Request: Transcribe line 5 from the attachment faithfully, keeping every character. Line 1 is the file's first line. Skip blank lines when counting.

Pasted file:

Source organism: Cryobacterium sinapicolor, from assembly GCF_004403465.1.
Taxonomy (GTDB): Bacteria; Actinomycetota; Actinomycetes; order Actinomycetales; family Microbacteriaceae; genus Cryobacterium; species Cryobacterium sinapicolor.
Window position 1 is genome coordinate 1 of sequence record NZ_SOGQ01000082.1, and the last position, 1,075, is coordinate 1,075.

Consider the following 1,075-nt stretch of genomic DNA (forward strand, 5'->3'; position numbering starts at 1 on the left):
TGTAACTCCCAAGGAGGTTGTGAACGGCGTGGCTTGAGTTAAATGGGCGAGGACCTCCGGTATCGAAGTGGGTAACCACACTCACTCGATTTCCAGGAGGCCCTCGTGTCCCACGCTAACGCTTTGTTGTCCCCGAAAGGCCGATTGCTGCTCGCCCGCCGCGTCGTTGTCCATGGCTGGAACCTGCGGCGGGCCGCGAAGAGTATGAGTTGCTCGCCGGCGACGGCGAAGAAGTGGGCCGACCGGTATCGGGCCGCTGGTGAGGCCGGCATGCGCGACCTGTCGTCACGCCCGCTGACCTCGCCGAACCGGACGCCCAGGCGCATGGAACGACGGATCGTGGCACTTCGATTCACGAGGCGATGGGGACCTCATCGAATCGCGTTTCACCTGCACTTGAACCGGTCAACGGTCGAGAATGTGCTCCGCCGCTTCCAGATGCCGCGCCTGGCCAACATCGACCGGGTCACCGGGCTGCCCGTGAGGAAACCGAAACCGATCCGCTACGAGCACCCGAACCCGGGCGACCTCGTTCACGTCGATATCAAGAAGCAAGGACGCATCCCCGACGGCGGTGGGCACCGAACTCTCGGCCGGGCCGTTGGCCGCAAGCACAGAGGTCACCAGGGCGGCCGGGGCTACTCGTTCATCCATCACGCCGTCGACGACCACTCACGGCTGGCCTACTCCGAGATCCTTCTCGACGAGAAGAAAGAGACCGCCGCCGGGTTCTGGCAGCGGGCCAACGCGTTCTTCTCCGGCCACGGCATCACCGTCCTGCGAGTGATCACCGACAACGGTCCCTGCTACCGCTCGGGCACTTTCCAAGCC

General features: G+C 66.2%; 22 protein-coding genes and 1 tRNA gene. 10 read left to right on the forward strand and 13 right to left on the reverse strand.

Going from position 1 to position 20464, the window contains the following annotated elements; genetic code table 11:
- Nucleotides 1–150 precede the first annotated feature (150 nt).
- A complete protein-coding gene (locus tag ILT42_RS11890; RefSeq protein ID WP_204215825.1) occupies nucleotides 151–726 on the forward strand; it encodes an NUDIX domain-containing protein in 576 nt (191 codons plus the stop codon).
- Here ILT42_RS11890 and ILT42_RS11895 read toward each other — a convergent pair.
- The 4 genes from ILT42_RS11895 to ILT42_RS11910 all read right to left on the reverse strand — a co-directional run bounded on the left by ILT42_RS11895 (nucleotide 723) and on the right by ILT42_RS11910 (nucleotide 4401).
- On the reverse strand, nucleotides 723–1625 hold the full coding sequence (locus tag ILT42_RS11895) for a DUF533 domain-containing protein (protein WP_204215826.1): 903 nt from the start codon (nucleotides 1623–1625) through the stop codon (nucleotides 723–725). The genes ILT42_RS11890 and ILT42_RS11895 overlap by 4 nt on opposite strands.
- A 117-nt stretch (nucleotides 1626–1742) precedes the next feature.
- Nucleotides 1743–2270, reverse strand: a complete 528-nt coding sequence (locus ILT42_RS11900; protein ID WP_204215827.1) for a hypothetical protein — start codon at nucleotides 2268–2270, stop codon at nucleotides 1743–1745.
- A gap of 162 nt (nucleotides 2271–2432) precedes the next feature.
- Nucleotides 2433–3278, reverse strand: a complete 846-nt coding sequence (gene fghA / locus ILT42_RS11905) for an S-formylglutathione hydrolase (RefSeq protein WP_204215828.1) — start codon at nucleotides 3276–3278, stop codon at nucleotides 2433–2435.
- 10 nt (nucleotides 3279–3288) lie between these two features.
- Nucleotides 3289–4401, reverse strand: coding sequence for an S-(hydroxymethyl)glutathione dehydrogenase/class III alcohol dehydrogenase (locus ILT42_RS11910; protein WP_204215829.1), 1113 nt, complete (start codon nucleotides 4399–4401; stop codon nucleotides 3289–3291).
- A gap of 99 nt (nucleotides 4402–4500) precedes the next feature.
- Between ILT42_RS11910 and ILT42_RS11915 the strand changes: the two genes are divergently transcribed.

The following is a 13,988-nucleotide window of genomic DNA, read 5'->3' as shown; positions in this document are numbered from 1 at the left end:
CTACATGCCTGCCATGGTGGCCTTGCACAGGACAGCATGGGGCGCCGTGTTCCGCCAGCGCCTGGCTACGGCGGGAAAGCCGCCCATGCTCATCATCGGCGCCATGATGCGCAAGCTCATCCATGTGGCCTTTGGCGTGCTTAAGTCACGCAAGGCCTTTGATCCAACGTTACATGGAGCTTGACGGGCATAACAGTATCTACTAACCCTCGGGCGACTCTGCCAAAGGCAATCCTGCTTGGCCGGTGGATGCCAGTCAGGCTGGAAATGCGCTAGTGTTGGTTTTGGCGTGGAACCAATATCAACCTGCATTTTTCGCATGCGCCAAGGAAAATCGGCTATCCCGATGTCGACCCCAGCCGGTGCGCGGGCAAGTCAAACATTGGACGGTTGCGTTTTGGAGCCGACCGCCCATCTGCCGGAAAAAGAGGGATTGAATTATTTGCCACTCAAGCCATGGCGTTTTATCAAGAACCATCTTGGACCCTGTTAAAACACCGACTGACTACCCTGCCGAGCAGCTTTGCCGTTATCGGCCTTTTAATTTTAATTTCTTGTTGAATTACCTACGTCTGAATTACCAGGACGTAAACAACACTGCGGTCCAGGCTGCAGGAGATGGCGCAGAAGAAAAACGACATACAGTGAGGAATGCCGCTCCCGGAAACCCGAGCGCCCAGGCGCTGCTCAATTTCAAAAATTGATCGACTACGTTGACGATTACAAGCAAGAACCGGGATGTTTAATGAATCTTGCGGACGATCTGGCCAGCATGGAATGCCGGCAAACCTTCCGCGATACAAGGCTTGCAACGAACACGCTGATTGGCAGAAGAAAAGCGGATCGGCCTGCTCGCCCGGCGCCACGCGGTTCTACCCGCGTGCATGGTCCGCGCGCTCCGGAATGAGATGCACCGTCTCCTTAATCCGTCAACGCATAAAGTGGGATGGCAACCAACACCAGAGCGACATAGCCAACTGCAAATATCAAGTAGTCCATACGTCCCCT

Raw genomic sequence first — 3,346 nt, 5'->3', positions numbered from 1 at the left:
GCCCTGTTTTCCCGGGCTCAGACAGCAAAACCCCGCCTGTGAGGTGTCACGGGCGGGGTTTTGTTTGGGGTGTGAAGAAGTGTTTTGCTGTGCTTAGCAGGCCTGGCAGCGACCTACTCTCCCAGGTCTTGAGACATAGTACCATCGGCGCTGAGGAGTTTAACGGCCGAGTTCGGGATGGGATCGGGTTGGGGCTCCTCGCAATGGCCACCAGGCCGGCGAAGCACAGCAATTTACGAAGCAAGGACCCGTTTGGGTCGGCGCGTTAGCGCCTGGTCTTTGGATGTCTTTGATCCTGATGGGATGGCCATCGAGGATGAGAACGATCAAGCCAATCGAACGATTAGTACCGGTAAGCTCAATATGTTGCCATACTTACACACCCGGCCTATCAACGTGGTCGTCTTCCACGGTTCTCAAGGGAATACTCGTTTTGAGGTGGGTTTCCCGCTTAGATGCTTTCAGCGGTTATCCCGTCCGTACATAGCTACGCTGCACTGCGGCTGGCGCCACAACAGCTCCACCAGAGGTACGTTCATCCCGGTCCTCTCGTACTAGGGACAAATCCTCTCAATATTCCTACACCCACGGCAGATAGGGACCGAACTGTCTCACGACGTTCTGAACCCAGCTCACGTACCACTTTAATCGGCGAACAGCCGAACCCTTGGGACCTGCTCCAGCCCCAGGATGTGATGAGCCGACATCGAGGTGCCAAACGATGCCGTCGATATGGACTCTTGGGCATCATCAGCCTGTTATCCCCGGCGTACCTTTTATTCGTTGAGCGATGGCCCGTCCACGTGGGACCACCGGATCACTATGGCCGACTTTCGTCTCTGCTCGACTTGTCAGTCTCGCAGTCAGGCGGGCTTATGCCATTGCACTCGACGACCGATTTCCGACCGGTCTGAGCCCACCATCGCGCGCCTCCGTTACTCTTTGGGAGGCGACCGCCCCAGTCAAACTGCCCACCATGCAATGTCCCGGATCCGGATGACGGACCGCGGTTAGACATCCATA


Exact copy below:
TGTAACTCCCAAGGAGGTTGTGAACGGCGTGGCTTGAGTTAAATGGGCGAGGACCTCCGGTATCGAAGTGGGTAACCACACTCACTCGATTTCCAGGAGGCCCTCGTGTCCCACGCTAACGCTTTGTTGTCCCCGAAAGGCCGATTGCTGCTCGCCCGCCGCGTCGTTGTCCATGGCTGGAACCTGCGGCGGGCCGCGAAGAGTATGAGTTGCTCGCCGGCGACGGCGAAGAAGTGGGCCGACCGGTATCGGGCCGCTGGTGAGGCCGGCATGCGCGACCTGTCGTCACGCCCGCTGACCTCGCCGAACCGGACGCCCAGGCGCATGGAACGACGGATCGTGGCACTTCGATTCACGAGGCGATGGGGACCTCATCGAATCGCGTTTCACCTGCACTTGAACCGGTCAACGGTCGAGAATGTGCTCCGCCGCTTCCAGATGCCGCGCCTGGCCAACATCGACCGGGTCACCGGGCTGCCCGTGAGGAAACCGAAACCGATCCGCTACGAGCACCCGAACCCGGGCGACCTCGTTCACGTCGATATCAAGAAGCAAGGACGCATCCCCGACGGCGGTGGGCACCGAACTCTCGGCCGGGCCGTTGGCCGCAAGCACAGAGGTCACCAGGGCGGCCGGGGCTACTCGTTCATCCATCACGCCGTCGACGACCACTCACGGCTGGCCTACTCCGAGATCCTTCTCGACGAGAAGAAAGAGACCGCCGCCGGGTTCTGGCAGCGGGCCAACGCGTTCTTCTCCGGCCACGGCATCACCGTCCTGCGAGTGATCACCGACAACGGTCCCTGCTACCGCTCGGGCACTTTCCAAGCC